Copper prices reached their highest in eight months on Tuesday as better than expected trade data in China, the world’s largest metals consumer, pointed to a modest recovery in demand and the yuan strengthened.
Benchmark copper on the London Metal Exchange (LME) ended up 0.2 per cent at $US6,302 a tonne after touching $US6,314.50, the highest level since May 1. It has risen 1.7 per cent this week.
Macroeconomic factors including the stronger yuan, solid Chinese trade figures and the signing of a US-China Phase 1 trade deal this week were boosting prices, said Deutsche Bank analyst Nick Snowdon.
But a soft physical market heading into Lunar New Year celebrations later this month “should limit the near term upside”, he added.
He said the market should tighten again in the second quarter as demand picks up, boosting prices to around $US6,500.
China’s exports rose for the first time in five months in December and by more than expected, signalling some recovery in demand.
Unwrought copper imports rose 9.1 per cent in December from the previous month to their highest since March 2016.
“We expect a mild recovery in domestic (China copper) demand from a low base of 2019,” said Yu Xiaojiang, an analyst at Anglo American.
“Housing completions and infrastructure investment could climb up and stimulate consumption of copper wires and rods.”
Global refined copper production edged higher in December, according to an index based on satellite surveillance of copper plants.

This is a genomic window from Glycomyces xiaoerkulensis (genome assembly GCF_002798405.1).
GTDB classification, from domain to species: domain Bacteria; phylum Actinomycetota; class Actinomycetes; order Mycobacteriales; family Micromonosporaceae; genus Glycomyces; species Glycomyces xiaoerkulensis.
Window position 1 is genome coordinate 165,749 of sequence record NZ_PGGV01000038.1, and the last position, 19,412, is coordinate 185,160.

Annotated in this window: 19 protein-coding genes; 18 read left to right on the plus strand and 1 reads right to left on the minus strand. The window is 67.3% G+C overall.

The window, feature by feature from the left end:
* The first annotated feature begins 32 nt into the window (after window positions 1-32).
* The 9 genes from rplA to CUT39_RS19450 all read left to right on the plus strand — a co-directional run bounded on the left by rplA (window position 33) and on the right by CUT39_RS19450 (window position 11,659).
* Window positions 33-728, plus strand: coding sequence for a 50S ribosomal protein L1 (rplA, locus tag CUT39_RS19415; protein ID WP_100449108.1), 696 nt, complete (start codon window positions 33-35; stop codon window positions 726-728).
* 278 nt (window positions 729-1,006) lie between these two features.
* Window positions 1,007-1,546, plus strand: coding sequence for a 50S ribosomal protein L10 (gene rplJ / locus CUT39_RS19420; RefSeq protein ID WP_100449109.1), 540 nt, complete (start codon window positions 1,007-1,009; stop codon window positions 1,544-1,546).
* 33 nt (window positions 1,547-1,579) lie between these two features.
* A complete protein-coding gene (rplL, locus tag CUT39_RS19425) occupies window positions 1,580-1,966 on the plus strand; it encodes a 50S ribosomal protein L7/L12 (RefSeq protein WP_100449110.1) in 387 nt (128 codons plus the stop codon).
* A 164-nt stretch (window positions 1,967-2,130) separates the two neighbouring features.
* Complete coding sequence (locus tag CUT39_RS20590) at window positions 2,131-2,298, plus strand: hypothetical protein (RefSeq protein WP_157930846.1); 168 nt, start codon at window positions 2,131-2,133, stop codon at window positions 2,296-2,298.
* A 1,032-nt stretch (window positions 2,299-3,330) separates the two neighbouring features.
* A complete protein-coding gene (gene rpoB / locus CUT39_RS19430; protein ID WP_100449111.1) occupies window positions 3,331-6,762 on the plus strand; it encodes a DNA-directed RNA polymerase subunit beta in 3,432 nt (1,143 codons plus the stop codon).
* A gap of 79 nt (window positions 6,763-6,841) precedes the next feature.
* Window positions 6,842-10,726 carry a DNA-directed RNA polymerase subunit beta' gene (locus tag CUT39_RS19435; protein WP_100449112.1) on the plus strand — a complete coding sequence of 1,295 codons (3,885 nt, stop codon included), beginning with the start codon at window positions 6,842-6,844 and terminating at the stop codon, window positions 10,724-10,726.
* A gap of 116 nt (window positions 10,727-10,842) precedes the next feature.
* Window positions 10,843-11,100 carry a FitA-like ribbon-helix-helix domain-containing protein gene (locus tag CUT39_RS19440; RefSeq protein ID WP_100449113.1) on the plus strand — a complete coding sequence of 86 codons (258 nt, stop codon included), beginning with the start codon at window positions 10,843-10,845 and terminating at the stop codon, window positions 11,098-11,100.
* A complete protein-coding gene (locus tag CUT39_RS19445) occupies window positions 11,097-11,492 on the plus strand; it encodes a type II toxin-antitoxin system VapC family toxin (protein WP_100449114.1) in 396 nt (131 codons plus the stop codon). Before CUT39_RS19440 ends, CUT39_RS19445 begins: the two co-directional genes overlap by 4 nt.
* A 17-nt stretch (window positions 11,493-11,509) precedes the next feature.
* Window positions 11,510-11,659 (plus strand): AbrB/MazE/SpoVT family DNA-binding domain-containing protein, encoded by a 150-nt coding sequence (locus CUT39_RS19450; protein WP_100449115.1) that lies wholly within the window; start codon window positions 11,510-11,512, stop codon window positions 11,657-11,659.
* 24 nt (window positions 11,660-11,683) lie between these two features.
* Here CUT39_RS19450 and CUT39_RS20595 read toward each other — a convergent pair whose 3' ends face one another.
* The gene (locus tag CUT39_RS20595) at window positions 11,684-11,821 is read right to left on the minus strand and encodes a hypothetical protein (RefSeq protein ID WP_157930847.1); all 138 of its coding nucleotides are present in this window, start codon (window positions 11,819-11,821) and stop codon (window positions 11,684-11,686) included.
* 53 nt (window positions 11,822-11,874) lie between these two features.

The signing of a US-China Phase 1 trade deal on Wednesday will de-escalate but not end a dispute that has weakened economic growth and metals prices.
As part of the deal, China has pledged to buy almost $US80 billion of additional manufactured goods, over $US50 billion more in energy supplies about $US35 billion more in services from the United States over the next two years, according to a source.
Credit Suisse analysts said the deal would have minimal implications for global metals demand.
China’s currency continued to strengthen against the dollar after the US Treasury Department reversed its decision to designate China a currency manipulator. A stronger yuan makes metals prices in the dollar cheaper for Chinese buyers.
US consumer prices rose slightly less than expected in December and monthly underlying inflation pressures retreated, which could allow the Federal Reserve to keep interest rates unchanged through this year.
LME nickel finished down 1.8 per cent at $US13,840 a tonne as headline inventories in LME-registered warehouses rose to 177,600 tonnes, the highest since April. The discount for cash metal against the three-month contract, at $US87, suggested ample nearby supply.
The stainless steel ingredient has fallen nearly 40 per cent from a high in September.
Benchmark aluminium closed up 0.6 per cent at $US1,809, zinc fell 0.2 per cent to $US2,373.50, lead rose 1.6 per cent to $US1,947 and tin gained 0.3 per cent to $US17,430.